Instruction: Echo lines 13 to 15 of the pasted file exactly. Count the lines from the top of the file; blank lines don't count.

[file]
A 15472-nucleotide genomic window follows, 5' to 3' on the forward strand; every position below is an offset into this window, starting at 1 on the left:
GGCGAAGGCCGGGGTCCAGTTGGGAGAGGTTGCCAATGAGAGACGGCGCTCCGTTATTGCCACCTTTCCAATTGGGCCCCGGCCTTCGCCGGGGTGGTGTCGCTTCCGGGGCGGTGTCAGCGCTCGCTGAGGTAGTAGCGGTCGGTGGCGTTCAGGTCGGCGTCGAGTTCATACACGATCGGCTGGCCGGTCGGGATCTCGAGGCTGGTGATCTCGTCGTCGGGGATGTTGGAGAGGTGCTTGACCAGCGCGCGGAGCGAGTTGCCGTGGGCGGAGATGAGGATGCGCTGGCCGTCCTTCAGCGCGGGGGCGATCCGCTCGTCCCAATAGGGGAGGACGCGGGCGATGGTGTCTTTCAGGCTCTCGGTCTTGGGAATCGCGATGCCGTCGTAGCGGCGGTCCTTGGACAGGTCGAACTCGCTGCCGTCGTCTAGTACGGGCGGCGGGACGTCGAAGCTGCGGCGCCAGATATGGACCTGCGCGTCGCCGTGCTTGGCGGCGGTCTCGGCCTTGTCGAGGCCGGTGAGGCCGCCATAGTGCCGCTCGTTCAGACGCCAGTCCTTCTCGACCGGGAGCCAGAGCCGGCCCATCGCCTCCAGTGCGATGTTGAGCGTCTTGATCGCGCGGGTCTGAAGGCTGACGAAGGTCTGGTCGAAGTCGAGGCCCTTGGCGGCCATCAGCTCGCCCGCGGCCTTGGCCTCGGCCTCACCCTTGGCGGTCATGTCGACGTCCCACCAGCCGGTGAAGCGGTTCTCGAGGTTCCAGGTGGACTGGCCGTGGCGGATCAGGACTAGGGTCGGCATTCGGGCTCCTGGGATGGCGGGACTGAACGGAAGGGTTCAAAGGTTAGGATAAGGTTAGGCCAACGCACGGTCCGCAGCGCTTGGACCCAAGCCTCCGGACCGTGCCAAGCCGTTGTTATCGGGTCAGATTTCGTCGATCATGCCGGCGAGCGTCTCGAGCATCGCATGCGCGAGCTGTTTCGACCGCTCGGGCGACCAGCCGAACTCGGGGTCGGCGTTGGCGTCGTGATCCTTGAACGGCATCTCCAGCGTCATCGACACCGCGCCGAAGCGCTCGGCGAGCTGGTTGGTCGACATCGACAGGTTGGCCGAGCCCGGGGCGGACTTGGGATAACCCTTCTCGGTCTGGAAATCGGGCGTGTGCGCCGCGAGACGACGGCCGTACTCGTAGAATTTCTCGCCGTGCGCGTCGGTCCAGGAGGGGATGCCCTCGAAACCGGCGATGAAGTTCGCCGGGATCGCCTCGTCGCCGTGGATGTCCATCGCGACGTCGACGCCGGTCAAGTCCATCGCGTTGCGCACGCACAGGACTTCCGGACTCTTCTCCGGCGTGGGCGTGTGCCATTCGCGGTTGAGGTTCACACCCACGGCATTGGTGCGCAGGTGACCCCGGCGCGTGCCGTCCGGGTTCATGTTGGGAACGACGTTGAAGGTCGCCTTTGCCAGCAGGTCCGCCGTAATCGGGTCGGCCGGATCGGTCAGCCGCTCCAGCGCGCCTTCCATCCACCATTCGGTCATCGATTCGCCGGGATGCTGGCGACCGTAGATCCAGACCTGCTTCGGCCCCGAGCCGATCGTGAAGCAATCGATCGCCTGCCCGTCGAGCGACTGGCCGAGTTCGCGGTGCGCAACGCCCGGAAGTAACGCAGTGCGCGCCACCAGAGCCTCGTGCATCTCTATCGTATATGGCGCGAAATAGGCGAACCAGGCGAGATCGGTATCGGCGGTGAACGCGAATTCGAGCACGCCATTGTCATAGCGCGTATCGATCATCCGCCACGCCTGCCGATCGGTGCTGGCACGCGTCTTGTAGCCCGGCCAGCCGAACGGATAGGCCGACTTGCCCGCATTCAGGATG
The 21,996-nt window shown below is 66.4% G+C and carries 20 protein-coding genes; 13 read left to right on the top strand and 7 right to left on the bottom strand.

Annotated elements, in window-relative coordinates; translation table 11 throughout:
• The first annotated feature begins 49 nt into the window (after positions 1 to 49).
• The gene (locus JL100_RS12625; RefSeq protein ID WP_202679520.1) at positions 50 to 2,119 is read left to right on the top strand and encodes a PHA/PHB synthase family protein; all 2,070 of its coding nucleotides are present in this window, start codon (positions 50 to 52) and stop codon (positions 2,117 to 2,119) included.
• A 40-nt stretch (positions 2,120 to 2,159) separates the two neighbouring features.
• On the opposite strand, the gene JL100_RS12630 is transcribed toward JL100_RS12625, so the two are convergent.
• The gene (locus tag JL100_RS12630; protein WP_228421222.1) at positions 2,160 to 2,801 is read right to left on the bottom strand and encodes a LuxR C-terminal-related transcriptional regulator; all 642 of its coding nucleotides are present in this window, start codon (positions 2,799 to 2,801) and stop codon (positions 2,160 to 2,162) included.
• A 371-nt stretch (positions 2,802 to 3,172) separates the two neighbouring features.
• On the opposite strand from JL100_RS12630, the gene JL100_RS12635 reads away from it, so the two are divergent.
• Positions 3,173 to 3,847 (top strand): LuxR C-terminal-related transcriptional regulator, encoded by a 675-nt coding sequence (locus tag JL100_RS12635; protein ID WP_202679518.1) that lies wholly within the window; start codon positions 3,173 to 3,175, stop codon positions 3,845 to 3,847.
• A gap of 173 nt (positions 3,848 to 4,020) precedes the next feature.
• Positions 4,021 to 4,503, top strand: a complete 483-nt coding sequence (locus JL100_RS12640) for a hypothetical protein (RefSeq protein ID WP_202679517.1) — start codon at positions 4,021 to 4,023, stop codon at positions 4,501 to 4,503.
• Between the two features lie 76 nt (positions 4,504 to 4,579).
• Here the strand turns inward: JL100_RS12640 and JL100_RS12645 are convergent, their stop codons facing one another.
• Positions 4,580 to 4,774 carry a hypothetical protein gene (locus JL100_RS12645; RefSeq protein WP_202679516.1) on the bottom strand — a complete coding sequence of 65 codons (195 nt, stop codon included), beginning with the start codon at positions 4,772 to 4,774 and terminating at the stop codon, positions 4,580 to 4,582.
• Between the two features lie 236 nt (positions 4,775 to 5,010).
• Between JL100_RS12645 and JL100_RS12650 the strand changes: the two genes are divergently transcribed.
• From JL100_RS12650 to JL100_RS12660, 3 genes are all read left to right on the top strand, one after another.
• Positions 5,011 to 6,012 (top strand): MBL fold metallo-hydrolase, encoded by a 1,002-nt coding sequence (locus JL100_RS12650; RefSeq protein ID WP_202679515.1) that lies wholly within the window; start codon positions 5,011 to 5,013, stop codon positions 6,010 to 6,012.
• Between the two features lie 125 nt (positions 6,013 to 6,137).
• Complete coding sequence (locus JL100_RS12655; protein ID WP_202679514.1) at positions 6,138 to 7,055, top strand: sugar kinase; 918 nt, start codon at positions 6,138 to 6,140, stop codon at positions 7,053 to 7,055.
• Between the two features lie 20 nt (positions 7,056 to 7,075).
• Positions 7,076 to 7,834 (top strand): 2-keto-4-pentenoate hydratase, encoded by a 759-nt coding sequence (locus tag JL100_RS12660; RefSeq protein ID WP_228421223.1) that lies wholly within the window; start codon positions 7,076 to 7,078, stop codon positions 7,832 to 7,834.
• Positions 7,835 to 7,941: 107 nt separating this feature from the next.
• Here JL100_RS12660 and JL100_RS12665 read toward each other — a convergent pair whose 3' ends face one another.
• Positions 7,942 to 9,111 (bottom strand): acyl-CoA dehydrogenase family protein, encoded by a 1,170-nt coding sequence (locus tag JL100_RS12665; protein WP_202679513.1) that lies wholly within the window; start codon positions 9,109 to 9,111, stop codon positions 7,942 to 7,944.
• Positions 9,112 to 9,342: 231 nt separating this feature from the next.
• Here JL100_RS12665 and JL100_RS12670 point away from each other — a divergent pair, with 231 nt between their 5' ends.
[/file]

• A gap of 173 nt (positions 3,848 to 4,020) precedes the next feature.
• Positions 4,021 to 4,503, top strand: a complete 483-nt coding sequence (locus JL100_RS12640) for a hypothetical protein (RefSeq protein ID WP_202679517.1) — start codon at positions 4,021 to 4,023, stop codon at positions 4,501 to 4,503.
• Between the two features lie 76 nt (positions 4,504 to 4,579).